The Black Gold of our lands has centuries of tradition behind, but it is known that the “ancestor vinegars” date back to even more remote times. It is enough to mention that in human history the acidification process has been already known and used since around 4000 BC. By the Babylonians.
In addition to using it as a condiment for different meals, it also helped them to preserve certain foods (thanks to vinegars derived from apples, dates and figs). Furthermore, the term “balsamic” derives from its use as a balm: in ancient times, it was in fact taken for medicinal purposes (see also: Benefits of Traditional Balsamic Vinegar of Modena).
In any case, the vinegar that can be considered as the closest precursor of Traditional Balsamic Vinegar is the one produced by the Romans who settled in the Po Valley. It was obtained from cooked grape must and then brought to different degrees of concentration.
Birth of Balsamic Vinegar of Modena
Balsamic Vinegar appears in Emilia, in Modena to be more precise, and almost “by chance”. The first producer to whom we owe the honor of the creation of one of the best vinegars in the world is Nature itself. The man had the intention or the presumption to improve the “sapa” (cooked must reduced to a maximum of approximatively 70%, and used as a natural sweetener instead of honey), reducing its sharpness by diluting it with wine vinegar. In this way he created the so-called defrutum, a condiment very similar to Balsamic Vinegar of Modena PGI.
Then it was Nature and Time that created a truly unique product, the precursor of the Traditional Balsamic Vinegar of Modena. In fact, forgetting one part of defrutum in the barrels in which it was conserved over time led to a chemical reaction, which today is known as acidification. The man therefore became aware of this casual transformation that had changed completely the organoleptic characteristics of the product, making it a unique and appreciable product.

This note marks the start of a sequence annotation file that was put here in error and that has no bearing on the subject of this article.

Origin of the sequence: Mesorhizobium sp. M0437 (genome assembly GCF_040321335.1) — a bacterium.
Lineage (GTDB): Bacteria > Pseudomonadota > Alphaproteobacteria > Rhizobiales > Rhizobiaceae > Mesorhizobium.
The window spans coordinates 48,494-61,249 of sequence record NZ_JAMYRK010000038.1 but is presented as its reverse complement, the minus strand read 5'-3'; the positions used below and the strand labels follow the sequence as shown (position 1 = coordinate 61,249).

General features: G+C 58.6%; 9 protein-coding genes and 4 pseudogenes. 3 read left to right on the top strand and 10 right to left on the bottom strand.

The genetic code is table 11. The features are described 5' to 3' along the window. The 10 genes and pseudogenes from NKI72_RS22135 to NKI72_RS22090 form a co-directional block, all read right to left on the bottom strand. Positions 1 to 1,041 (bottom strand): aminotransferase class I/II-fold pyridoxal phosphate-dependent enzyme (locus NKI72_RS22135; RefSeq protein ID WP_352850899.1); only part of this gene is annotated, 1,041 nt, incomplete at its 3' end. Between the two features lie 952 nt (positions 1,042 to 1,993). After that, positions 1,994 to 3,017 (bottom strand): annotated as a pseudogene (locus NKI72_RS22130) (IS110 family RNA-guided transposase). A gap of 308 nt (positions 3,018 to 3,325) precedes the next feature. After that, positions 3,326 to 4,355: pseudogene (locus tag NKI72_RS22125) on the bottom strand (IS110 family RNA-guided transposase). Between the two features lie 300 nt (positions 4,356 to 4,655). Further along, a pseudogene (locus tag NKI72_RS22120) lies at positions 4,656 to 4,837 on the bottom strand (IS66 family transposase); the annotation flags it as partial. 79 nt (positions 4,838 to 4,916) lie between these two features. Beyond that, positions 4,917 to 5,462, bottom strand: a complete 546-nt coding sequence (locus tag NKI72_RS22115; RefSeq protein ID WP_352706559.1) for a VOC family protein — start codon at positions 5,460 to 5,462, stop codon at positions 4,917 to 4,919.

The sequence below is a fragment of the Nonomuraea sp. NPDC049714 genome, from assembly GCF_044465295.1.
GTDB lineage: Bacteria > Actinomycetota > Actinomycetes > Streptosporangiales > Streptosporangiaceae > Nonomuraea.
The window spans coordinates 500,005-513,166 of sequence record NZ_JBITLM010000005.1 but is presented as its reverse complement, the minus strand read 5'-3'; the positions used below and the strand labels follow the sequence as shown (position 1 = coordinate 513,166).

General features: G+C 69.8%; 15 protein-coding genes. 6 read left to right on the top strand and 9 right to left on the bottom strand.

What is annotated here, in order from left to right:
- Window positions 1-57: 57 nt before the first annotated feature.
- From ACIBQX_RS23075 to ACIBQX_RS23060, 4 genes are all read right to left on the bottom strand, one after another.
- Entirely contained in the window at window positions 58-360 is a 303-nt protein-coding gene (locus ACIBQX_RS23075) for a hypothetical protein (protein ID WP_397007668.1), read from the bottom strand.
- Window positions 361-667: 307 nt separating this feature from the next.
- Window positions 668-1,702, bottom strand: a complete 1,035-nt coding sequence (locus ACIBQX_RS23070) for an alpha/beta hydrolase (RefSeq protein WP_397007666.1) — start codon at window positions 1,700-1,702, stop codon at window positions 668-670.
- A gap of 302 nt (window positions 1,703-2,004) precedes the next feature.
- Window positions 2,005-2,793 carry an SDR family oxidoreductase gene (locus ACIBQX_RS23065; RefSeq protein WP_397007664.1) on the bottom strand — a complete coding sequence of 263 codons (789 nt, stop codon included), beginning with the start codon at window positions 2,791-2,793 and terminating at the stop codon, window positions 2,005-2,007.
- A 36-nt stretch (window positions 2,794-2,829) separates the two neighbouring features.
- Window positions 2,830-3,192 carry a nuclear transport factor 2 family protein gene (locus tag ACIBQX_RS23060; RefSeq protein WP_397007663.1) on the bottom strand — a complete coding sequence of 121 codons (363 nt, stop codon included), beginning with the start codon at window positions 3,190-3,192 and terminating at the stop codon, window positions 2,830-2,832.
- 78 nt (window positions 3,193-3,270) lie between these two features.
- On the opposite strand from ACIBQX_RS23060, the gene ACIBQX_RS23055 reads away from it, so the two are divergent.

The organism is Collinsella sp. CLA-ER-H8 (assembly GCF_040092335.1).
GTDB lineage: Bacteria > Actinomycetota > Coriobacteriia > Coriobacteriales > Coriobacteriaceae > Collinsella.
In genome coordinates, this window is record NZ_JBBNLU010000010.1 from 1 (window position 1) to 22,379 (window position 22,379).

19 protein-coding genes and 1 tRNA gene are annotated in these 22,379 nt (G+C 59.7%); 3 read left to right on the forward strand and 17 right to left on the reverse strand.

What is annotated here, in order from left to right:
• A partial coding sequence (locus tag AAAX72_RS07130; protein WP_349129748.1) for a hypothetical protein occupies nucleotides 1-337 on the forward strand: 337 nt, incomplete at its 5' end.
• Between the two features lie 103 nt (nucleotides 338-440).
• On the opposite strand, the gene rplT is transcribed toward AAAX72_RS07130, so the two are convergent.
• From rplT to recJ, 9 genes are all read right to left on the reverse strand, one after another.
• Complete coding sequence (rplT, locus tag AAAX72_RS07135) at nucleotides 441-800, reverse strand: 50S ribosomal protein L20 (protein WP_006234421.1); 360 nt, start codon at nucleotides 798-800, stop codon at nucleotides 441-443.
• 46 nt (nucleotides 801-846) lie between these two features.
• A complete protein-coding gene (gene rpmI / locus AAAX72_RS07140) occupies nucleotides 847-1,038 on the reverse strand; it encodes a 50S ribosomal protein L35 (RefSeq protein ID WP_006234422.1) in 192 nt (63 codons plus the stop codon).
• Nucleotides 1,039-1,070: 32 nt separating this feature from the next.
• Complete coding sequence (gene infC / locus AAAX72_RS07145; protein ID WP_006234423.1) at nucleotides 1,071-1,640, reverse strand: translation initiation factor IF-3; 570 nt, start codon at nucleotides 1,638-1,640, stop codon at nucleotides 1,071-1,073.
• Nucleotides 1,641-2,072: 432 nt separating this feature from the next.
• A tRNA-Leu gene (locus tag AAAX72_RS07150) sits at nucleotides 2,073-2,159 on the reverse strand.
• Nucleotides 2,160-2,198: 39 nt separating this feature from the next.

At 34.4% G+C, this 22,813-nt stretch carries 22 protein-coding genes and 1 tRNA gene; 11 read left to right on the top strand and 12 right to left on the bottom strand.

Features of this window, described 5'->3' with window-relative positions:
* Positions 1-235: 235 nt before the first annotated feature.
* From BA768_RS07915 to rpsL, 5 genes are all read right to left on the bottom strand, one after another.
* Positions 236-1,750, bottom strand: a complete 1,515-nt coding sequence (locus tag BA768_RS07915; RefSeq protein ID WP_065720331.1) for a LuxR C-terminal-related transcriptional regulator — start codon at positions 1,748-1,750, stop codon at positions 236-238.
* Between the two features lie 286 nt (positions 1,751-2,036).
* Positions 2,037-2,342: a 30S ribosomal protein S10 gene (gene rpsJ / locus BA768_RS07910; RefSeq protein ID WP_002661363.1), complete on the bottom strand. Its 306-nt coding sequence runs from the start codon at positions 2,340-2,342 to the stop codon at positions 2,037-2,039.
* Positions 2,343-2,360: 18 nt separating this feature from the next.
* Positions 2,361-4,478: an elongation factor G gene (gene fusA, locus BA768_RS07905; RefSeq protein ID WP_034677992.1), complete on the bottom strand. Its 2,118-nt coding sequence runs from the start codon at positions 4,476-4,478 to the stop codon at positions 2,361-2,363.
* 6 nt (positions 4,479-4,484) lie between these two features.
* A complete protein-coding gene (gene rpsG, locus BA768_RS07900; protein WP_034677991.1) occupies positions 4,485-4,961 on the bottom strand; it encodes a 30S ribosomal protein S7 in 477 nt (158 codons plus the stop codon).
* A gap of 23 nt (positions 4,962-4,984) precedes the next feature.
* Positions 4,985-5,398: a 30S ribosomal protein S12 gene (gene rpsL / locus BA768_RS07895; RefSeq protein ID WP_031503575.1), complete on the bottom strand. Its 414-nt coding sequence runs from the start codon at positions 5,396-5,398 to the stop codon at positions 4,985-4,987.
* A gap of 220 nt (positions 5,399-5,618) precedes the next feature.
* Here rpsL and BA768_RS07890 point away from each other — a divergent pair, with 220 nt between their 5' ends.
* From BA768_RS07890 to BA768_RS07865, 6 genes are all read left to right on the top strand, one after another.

Key Names in the History of Balsamic Vinegar of Modena
Antonio Vallisnieri was a well-known and talented doctor and naturalist, highly appreciated by the royals of Europe. During his stay in Modena in 1288 under the Duke Obizzo II d’Este he noted that several barrels of Balsamic Vinegar of Modena were kept in the Lordship of Modena. It is probable that he himself made several improvements using his vast scientific knowledge. Whatever the truth is, he was surely the first one to report the unique characteristics of Traditional Balsamic Vinegar in official documents, making it a real study object from that time on. We surely owe him the fact that today Traditional Balsamic Vinegar of Modena is known all around the world.
CLAUDIA CARANDINI MOSDONI
Even though women had no particular influence in ancient times, this countess who lived in Modena somehow became part of the history of Balsamic Vinegar of Modena. In fact, in 1696, the year of her death, they have made an inventory of her mobile assets, selling them later by auction on June 1st 1696. Among the others it was mentioned: “Baldochi paid 8 lire for a small barrel of sweet vinegar with its trestles”. That was the first written mentioning of sweet vinegar conserved into small barrel placed on trestles.
GIOVANNI BATTISTA CONTUGO
On October 18th 1598 the Ducal Governor Giovanni Battista Contugo warned the Court: “di aver trovato le due castellate di Trebbiano per accomodare le “accette”, which means that he managed to identify two suitable grapes to accommodate the acetaias. For that reason, it is thought that vinegar barrels at the courtyard had been already present for a long time.
Guest of Count Filippo Salimbeni on September 20th and 21st 1839, Count Giorgio Gallesio notes in his autographed manuscript that in Salimbeni’s Acetaia in Redù di Nonantola there were 50 small “tonellini” of “cooked must vinegar of approximatively 130 years”. It is clear that since 1700’s it was customary to cook the must, which over years of maturation would have become “traditional balsamico”.
On March 2d 1862 Francesco Aggazzotti, a well-known Italian lawyer, agronomist, enologist, politician and notary, wrote a letter to the lawyer Pio Fabriani, claiming that he had discovered the perfect recipe of Traditional Balsamic Vinegar of Modena. Later on, this letter has been published, becoming the basis for the modern Protected Denomination of Origin regulations.
A well-known chemist, Sestini highlighted the significant differences between the vinegar of Modena and any other similar product. His scientific research conducted in 1863, made Traditional Balsamic Vinegar of Modena a unique excellency in the world.